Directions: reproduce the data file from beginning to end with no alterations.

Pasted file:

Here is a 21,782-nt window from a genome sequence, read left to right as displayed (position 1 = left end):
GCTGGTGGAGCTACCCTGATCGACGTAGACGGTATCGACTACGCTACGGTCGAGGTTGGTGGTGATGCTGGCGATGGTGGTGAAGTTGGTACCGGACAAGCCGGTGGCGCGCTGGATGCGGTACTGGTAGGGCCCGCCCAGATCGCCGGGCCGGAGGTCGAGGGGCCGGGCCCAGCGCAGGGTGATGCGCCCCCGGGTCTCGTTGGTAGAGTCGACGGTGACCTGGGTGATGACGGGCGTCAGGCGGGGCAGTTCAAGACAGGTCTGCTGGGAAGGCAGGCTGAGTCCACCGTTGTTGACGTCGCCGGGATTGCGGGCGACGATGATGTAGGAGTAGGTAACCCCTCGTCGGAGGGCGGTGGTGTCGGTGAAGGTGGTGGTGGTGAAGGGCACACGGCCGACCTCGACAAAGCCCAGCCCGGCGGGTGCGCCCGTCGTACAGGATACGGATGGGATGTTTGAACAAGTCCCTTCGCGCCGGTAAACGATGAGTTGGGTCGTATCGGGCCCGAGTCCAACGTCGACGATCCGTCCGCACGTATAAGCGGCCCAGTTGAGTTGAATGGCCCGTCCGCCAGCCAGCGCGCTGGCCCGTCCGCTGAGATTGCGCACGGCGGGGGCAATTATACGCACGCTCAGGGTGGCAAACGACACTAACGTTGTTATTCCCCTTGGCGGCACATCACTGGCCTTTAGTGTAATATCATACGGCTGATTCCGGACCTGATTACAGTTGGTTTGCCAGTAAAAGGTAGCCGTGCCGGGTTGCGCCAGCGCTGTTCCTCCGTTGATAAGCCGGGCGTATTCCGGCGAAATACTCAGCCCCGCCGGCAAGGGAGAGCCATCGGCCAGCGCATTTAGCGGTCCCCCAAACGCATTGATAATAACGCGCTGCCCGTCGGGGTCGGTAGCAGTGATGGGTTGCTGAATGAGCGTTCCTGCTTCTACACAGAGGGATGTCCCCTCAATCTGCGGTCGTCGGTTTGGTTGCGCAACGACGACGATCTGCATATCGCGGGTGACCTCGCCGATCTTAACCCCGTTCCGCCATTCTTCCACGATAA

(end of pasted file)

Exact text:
Here is a 21,782-nt window from a genome sequence, read left to right as displayed (position 1 = left end):
GCTGGTGGAGCTACCCTGATCGACGTAGACGGTATCGACTACGCTACGGTCGAGGTTGGTGGTGATGCTGGCGATGGTGGTGAAGTTGGTACCGGACAAGCCGGTGGCGCGCTGGATGCGGTACTGGTAGGGCCCGCCCAGATCGCCGGGCCGGAGGTCGAGGGGCCGGGCCCAGCGCAGGGTGATGCGCCCCCGGGTCTCGTTGGTAGAGTCGACGGTGACCTGGGTGATGACGGGCGTCAGGCGGGGCAGTTCAAGACAGGTCTGCTGGGAAGGCAGGCTGAGTCCACCGTTGTTGACGTCGCCGGGATTGCGGGCGACGATGATGTAGGAGTAGGTAACCCCTCGTCGGAGGGCGGTGGTGTCGGTGAAGGTGGTGGTGGTGAAGGGCACACGGCCGACCTCGACAAAGCCCAGCCCGGCGGGTGCGCCCGTCGTACAGGATACGGATGGGATGTTTGAACAAGTCCCTTCGCGCCGGTAAACGATGAGTTGGGTCGTATCGGGCCCGAGTCCAACGTCGACGATCCGTCCGCACGTATAAGCGGCCCAGTTGAGTTGAATGGCCCGTCCGCCAGCCAGCGCGCTGGCCCGTCCGCTGAGATTGCGCACGGCGGGGGCAATTATACGCACGCTCAGGGTGGCAAACGACACTAACGTTGTTATTCCCCTTGGCGGCACATCACTGGCCTTTAGTGTAATATCATACGGCTGATTCCGGACCTGATTACAGTTGGTTTGCCAGTAAAAGGTAGCCGTGCCGGGTTGCGCCAGCGCTGTTCCTCCGTTGATAAGCCGGGCGTATTCCGGCGAAATACTCAGCCCCGCCGGCAAGGGAGAGCCATCGGCCAGCGCATTTAGCGGTCCCCCAAACGCATTGATAATAACGCGCTGCCCGTCGGGGTCGGTAGCAGTGATGGGTTGCTGAATGAGCGTTCCTGCTTCTACACAGAGGGATGTCCCCTCAATCTGCGGTCGTCGGTTTGGTTGCGCAACGACGACGATCTGCATATCGCGGGTGACCTCGCCGATCTTAACCCCGTTCCGCCATTCTTCCACGATAA